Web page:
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Oudane (aside: this is the frenchified spelling; in English it would probably be Wadan with 2 short a-sounds, emphasis on the 2nd syllable) is a beautiful place, but it is in the middle of the Sahara, 400 miles northeast of Nouakchott. Our goal in spending July 2002 (or poss 2003, but definitely not 2004) there was to really make progress in Hassaniya, far away from the city of Nouakchott where most people speak French. What we didn’t bank on was the fact that Oudane in July is a furnace. Exposed to the winds of heaven, which scour it daily, the village is an oven under a brazen sky with daily sandstorms. On top of that the entire family got intestinal parasites. I have written extensively of the experience, although I didn’t post it here since I had the idea of selling it to a magazine. (No one’s interested, even though the article starts, “I knew I had become accustomed to the desert when we tied the live goat to the top of our car…” which I quietly think is a great hook.)

We moved from Mauritania in July 2007 and the country kind of fell apart shortly afterward (no I don’t think these 2 things are related), with several Westerners killed, a suicide bomber just outside the French school, and many Western aid workers kidnapped and held for ransom. Last year, our first visit back, the capital felt different, unsafe in ways it hadn’t before. We had no way of knowing if this was our imagination or not, but it wasn’t helped by Mauritanian friends telling us to be careful and avoid certain areas, and official warnings not to travel outside the city.

This year, Nouakchott felt back to normal–dusty, bustling, busy, safe. I was happy about this. I wish my former home all the best and want it to succeed, and terrorism kills growth, along with so much else. The official warnings had been moved too. Now it was considered safe to go as far east as Chinguetti. Oudane is located about 30 km northwest of Chinguetti. And so, we decided to return to visit our friend Yahiya.

Since this is your introduction to a Mauritanian village, let’s take a moment to look at the houses of Oudane. First a wall is built around a rocky courtyard. On one side are 2 or 3 rooms, bare concrete with low windows, which makes sense for people sitting on the floor. (There are no couches or chairs here, just a thin rug over a concrete floor and a hard cushion for your elbow) The windows are simply holes in the wall with wooden shutters, painted a bright green and sandblasted to that country chic look so popular a few years ago.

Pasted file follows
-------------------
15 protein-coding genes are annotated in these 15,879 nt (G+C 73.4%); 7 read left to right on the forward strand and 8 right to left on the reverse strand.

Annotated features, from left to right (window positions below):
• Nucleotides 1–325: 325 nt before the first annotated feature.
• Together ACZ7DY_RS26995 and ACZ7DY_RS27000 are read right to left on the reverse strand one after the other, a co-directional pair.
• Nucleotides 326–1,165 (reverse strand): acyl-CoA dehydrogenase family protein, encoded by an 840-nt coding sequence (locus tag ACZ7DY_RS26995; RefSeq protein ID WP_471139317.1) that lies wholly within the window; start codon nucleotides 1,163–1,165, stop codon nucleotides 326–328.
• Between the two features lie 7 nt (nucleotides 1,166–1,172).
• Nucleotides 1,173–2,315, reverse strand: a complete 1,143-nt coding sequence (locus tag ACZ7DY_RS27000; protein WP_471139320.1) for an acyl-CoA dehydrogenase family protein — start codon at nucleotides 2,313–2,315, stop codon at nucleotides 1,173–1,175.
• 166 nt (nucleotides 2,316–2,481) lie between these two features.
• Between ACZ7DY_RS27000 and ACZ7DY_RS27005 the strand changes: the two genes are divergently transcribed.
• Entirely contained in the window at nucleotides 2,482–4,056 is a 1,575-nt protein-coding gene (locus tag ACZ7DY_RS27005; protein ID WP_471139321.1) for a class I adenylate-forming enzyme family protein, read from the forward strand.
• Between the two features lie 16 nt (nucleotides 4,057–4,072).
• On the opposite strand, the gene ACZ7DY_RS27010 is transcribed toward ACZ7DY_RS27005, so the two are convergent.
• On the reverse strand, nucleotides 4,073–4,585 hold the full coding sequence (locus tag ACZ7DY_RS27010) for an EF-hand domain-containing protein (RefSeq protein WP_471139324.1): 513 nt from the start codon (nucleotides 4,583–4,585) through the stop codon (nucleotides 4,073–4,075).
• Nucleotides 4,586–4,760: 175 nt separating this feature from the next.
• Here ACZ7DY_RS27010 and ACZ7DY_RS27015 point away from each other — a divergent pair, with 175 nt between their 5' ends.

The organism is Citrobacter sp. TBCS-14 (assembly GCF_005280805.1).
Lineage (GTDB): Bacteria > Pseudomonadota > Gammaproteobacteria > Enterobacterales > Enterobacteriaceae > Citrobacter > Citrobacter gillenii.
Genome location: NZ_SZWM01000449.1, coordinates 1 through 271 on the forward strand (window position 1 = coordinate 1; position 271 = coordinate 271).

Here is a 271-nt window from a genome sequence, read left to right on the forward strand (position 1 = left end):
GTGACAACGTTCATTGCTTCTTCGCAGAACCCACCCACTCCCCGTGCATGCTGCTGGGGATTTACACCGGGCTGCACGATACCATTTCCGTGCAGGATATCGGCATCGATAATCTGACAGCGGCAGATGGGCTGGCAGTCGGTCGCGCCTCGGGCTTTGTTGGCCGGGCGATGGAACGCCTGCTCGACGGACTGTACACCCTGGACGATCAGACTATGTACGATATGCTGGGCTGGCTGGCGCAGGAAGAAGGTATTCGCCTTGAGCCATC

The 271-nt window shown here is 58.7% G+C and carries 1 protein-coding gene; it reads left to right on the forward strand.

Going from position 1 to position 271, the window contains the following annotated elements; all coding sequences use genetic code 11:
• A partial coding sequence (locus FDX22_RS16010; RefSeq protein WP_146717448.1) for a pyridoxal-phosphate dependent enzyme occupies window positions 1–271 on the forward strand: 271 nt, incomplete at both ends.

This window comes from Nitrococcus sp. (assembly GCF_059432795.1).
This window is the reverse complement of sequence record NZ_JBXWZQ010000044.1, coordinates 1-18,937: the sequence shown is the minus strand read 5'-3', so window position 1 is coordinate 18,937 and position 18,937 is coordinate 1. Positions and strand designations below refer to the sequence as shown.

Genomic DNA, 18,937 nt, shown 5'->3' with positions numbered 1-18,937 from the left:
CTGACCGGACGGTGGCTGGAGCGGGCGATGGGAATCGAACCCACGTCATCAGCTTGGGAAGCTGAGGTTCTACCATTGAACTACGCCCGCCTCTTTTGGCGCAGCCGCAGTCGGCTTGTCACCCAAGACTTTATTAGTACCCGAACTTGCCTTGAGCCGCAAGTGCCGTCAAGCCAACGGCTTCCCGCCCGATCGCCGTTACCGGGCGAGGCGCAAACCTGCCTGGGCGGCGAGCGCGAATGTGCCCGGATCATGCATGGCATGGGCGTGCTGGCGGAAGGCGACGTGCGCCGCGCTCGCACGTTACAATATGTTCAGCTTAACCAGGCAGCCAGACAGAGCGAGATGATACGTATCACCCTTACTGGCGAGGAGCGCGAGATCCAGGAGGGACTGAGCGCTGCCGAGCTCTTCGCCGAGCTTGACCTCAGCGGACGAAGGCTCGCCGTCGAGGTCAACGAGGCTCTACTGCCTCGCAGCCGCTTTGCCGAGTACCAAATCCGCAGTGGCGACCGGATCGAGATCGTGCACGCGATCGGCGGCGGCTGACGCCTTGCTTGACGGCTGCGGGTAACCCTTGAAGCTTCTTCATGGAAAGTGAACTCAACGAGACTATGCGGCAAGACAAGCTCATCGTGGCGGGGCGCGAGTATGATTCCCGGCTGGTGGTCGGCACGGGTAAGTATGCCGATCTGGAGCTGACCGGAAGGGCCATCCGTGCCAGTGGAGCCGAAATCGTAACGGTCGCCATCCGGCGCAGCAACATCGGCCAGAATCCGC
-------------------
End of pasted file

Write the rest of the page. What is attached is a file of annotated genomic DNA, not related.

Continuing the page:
oudane room

The side of the yard nearest the street has 3 tiny rooms. The kitchen is an unadorned square with a dirt floor; the shower is a tiny room with a slanted cement floor and a hole through the wall that drains into the street outside. Upon shutting the door, the room becomes pitch black until your eyes adjust to the small streaks of light leaking through whatever cracks there are. Usually there’s a bucket of water there. To shower, you dip cups in and pour it over your body in the dim, dank twilight.

courtyard

The third room is the toilet and it’s like nothing I’ve ever seen before. Holes in the ground are common in Mauritania, but Oudane is built on a large rock plateau, and the ground is too hard for digging. Instead, you mount uneven rock stairs and come out on the roof, in full view of the village children, who wave and call to each other to come look at you, until you duck behind the low wall. Below you is an empty room. You balance yourself over it on rafters made of split palm logs, which creak and bend alarmingly, and relieve yourself into the dank below. When things get too smelly, someone dumps charcoal ash over the growing mound. When the rooms get halfway full, it is someone’s uneneviable task to open a door into the wall and shovel it out. I don’t know where it is then deposited, but my guess is that it is dumped into the desert somewhere, or possibly used to fertilize those tiny patches of mint. We were pleased to discover on this trip that the flexible palm trunks have been replaced in the newer homes by rafters made of rock. Much firmer.

tower potty